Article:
systemd.path(5) — Linux manual page

NAME | SYNOPSIS | DESCRIPTION | AUTOMATIC DEPENDENCIES | OPTIONS | SEE ALSO | COLOPHON

SYSTEMD.PATH(5)                 systemd.path                 SYSTEMD.PATH(5)

NAME         top

       systemd.path - Path unit configuration

SYNOPSIS         top

       path.path

DESCRIPTION         top

       A unit configuration file whose name ends in ".path" encodes
       information about a path monitored by systemd, for path-based
       activation.

       This man page lists the configuration options specific to this unit
       type. See systemd.unit(5) for the common options of all unit
       configuration files. The common configuration items are configured in
       the generic [Unit] and [Install] sections. The path specific
       configuration options are configured in the [Path] section.

       For each path file, a matching unit file must exist, describing the
       unit to activate when the path changes. By default, a service by the
       same name as the path (except for the suffix) is activated. Example:
       a path file foo.path activates a matching service foo.service. The
       unit to activate may be controlled by Unit= (see below).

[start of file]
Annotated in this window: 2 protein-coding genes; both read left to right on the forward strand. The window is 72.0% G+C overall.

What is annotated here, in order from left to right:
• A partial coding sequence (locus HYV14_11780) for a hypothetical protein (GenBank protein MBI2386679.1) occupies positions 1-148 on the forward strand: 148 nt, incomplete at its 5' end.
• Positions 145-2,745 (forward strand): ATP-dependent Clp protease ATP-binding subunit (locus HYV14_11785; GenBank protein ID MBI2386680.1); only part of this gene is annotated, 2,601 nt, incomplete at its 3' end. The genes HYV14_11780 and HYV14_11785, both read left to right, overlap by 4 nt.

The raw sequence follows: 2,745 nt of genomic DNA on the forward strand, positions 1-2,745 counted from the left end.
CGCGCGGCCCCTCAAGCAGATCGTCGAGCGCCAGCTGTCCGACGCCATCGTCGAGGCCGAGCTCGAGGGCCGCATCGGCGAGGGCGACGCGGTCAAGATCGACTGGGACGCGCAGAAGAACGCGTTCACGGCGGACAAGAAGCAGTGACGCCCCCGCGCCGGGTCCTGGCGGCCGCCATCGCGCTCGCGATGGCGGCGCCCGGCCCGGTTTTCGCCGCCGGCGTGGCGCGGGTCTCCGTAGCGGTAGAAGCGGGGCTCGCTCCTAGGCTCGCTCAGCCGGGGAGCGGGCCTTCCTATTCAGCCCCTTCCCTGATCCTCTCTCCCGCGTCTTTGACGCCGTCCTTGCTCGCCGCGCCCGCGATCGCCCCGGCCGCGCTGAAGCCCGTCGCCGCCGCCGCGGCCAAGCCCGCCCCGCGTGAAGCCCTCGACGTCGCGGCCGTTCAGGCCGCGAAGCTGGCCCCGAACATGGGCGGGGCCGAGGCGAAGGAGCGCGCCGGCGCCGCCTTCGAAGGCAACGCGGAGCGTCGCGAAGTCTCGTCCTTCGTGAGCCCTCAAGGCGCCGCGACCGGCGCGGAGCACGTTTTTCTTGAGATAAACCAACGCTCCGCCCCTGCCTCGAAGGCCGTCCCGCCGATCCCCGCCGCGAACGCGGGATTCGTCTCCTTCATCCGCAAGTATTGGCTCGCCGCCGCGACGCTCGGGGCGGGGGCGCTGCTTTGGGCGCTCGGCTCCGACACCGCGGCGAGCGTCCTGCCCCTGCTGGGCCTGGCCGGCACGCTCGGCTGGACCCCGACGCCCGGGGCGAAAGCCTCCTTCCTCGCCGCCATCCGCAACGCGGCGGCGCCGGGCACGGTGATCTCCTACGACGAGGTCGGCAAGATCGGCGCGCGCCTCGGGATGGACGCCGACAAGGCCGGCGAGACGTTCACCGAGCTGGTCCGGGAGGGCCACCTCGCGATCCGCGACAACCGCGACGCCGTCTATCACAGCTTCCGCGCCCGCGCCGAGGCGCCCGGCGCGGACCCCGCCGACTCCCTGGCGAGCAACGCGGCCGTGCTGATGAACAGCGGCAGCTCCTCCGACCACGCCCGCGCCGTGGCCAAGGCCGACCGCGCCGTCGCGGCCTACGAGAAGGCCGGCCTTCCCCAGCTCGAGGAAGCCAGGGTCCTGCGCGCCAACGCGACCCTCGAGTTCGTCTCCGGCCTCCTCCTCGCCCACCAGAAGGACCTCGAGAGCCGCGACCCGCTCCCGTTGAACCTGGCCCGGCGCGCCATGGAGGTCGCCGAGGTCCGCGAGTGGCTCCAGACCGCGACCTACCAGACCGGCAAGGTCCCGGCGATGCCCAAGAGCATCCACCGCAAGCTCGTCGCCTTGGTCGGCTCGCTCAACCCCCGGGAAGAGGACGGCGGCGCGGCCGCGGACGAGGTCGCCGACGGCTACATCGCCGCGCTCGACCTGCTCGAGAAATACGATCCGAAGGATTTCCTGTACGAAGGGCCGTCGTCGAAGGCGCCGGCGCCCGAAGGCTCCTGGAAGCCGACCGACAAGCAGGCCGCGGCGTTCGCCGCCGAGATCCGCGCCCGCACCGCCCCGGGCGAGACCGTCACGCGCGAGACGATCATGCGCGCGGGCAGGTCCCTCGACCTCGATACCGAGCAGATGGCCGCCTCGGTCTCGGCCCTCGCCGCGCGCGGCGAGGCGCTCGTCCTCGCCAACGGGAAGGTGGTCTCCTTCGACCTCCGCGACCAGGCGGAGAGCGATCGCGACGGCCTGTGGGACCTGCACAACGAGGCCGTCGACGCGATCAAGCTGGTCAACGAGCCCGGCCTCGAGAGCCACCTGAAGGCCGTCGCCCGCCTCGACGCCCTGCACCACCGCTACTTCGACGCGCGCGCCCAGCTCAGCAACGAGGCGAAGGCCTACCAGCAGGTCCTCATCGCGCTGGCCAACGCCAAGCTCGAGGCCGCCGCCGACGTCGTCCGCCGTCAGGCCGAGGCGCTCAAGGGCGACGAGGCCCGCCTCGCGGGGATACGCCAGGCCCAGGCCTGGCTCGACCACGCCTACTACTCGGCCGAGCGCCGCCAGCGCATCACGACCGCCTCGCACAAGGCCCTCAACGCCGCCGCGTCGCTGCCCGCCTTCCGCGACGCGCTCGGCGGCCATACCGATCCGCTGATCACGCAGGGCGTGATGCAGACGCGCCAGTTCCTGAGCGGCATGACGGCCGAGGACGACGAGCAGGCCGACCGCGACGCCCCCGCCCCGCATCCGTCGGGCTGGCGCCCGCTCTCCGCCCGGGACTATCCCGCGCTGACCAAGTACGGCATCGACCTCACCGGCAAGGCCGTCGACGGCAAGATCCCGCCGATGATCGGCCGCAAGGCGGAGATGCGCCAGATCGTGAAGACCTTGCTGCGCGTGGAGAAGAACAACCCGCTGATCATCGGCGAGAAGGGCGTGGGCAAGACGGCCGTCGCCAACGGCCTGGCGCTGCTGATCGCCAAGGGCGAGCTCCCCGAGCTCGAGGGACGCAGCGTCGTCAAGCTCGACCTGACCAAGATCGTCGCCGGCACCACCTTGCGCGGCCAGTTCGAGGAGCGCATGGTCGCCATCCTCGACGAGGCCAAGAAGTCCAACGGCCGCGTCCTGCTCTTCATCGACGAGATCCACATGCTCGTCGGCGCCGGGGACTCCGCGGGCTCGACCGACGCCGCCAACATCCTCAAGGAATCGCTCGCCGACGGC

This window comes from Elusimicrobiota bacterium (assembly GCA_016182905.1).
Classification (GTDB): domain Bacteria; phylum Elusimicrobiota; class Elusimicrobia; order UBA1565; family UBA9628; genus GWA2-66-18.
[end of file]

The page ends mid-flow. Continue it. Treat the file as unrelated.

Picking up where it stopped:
Internally, path units use the inotify(7) API to monitor file
       systems. Due to that, it suffers by the same limitations as inotify,
       and for example cannot be used to monitor files or directories
       changed by other machines on remote NFS file systems.

       When a service unit triggered by a path unit terminates (regardless
       whether it exited successfully or failed), monitored paths are
       checked immediately again, and the service accordingly restarted
       instantly. As protection against busy looping in this trigger/start
       cycle, a start rate limit is enforced on the service unit, see
       StartLimitIntervalSec= and StartLimitBurst= in systemd.unit(5).
       Unlike other service failures, the error condition that the start
       rate limit is hit is propagated from the service unit to the path
       unit and causes the path unit to fail as well, thus ending the loop.

AUTOMATIC DEPENDENCIES         top

   Implicit Dependencies
       The following dependencies are implicitly added:

       ·   If a path unit is beneath another mount unit in the file system
           hierarchy, both a requirement and an ordering dependency between
           both units are created automatically.

       ·   An implicit Before= dependency is added between a path unit and